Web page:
Many high schools offer three levels of courses. The lowest level is often called the “B” level, but sometimes it is disguised as a regular course with two advance classes above it. These lower level courses are designed to go at a slower pace and are beneficial to many students. However, there are two things parents need to be aware of.
First, these classes often contain students who are disruptive. Teachers in these classes spend a lot of time on classroom management. Some schools have a policy that allows teachers to remove disruptive students and other schools do not. Ask your student if his/her class is disruptive and how respectful students are of the teacher. If it sounds like the teacher is having trouble, contact the schools
administration and ask what they are doing to back up the teachers attempts to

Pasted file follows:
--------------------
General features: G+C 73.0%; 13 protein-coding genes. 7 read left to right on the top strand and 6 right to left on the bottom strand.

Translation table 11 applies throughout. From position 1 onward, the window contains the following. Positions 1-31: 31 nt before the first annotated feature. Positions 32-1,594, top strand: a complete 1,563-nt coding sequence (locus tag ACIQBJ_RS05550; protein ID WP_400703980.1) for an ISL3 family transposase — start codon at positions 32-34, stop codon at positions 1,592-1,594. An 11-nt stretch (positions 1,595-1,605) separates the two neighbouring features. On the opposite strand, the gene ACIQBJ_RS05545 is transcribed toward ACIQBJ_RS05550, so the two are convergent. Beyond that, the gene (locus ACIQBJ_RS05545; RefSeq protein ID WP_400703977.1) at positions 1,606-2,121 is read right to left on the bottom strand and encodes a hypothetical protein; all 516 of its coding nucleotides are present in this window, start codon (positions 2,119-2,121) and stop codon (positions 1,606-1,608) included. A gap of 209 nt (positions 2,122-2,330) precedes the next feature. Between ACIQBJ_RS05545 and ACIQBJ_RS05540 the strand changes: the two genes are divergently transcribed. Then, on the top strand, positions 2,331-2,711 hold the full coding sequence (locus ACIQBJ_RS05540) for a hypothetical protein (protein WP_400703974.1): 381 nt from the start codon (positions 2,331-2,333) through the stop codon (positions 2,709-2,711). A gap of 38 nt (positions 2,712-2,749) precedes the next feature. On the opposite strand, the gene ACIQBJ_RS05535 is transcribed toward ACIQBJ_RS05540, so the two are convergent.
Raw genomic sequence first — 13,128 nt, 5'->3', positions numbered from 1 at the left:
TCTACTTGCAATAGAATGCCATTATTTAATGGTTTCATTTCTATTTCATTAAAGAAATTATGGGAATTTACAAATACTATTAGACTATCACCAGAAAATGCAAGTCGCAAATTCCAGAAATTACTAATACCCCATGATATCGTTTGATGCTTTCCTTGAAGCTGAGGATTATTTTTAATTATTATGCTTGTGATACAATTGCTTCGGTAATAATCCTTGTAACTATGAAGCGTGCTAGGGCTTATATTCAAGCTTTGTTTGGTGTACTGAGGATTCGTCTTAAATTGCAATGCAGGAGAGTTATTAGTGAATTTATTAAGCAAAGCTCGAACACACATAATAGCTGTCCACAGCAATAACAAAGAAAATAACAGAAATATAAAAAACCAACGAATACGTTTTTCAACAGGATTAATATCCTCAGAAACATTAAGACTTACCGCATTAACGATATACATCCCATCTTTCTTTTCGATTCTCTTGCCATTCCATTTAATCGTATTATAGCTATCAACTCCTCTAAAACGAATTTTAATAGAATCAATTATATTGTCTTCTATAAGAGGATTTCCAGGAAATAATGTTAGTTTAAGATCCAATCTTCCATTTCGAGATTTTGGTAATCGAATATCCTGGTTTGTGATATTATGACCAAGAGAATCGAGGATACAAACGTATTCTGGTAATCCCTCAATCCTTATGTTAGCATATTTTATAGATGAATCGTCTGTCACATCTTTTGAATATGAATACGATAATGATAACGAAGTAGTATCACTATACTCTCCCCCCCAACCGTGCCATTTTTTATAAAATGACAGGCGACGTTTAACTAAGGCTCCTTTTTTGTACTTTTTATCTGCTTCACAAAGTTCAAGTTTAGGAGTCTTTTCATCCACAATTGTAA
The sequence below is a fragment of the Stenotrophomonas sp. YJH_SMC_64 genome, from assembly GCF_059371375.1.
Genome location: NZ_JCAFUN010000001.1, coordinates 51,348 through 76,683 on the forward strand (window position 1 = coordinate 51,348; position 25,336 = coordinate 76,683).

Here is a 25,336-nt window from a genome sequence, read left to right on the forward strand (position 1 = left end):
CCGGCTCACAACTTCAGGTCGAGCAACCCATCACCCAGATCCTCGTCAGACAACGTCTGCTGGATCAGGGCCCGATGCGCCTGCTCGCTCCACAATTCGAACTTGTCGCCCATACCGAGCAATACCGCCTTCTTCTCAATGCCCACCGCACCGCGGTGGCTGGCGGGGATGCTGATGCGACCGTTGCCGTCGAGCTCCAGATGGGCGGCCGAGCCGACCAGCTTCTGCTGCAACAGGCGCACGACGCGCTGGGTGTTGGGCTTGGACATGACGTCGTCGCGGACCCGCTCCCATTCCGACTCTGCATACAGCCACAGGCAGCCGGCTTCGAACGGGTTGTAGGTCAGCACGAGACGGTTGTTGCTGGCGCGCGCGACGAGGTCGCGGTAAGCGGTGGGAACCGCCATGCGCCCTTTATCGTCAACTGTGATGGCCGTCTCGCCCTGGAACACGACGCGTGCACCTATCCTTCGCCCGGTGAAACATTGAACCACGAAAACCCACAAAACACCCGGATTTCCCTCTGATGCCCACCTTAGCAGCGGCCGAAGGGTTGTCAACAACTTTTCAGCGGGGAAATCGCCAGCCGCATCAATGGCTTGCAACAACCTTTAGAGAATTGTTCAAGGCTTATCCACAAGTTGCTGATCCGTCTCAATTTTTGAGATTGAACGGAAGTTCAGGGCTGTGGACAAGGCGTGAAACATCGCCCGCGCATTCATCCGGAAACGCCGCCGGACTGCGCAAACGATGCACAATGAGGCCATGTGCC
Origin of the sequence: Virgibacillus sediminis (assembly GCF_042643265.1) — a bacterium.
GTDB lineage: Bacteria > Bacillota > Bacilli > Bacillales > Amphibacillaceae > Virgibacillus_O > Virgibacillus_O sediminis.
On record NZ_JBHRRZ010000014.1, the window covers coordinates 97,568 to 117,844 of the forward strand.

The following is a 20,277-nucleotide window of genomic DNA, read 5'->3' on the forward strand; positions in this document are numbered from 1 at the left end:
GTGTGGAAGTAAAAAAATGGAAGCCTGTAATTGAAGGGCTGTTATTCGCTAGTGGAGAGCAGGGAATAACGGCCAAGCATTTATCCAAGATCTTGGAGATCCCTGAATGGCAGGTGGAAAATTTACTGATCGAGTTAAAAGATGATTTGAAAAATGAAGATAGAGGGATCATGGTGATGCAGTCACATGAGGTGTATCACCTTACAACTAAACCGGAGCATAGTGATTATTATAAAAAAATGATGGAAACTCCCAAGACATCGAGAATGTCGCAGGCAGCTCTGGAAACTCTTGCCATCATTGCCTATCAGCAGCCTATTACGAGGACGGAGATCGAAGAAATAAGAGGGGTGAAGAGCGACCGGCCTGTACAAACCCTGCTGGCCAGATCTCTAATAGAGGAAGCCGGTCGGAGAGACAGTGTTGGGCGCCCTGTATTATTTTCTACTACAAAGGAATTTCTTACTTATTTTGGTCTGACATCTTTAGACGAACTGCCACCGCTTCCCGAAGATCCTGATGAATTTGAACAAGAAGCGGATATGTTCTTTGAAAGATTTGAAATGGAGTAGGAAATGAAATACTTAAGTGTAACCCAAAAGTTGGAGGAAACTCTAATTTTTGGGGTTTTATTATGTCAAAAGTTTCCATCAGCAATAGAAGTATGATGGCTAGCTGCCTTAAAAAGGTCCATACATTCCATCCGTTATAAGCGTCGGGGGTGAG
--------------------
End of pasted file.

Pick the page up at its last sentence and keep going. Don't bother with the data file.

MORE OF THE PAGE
control the class. Ask about their policy on disruptive students. If the answer
is not what you think it should be, go up the chain of command or go to the
schools version of the PTA.
The second problem with these classes is that a slower pace means that there is not enough time to cover the entire curriculum. Material that other students are learning is not being presented to your student. It also means that there is not enough time to present complex problems for students to work out. This can hurt your student if he/she is college bound. College bound students in “B” level classes should receive lessons outside of class to fill in the gaps. Advanced students make fine tutors but they often do not know where the curriculum is headed and how to set up the subject to connect with the next level. Check with the school to see if there are teachers offering tutoring services.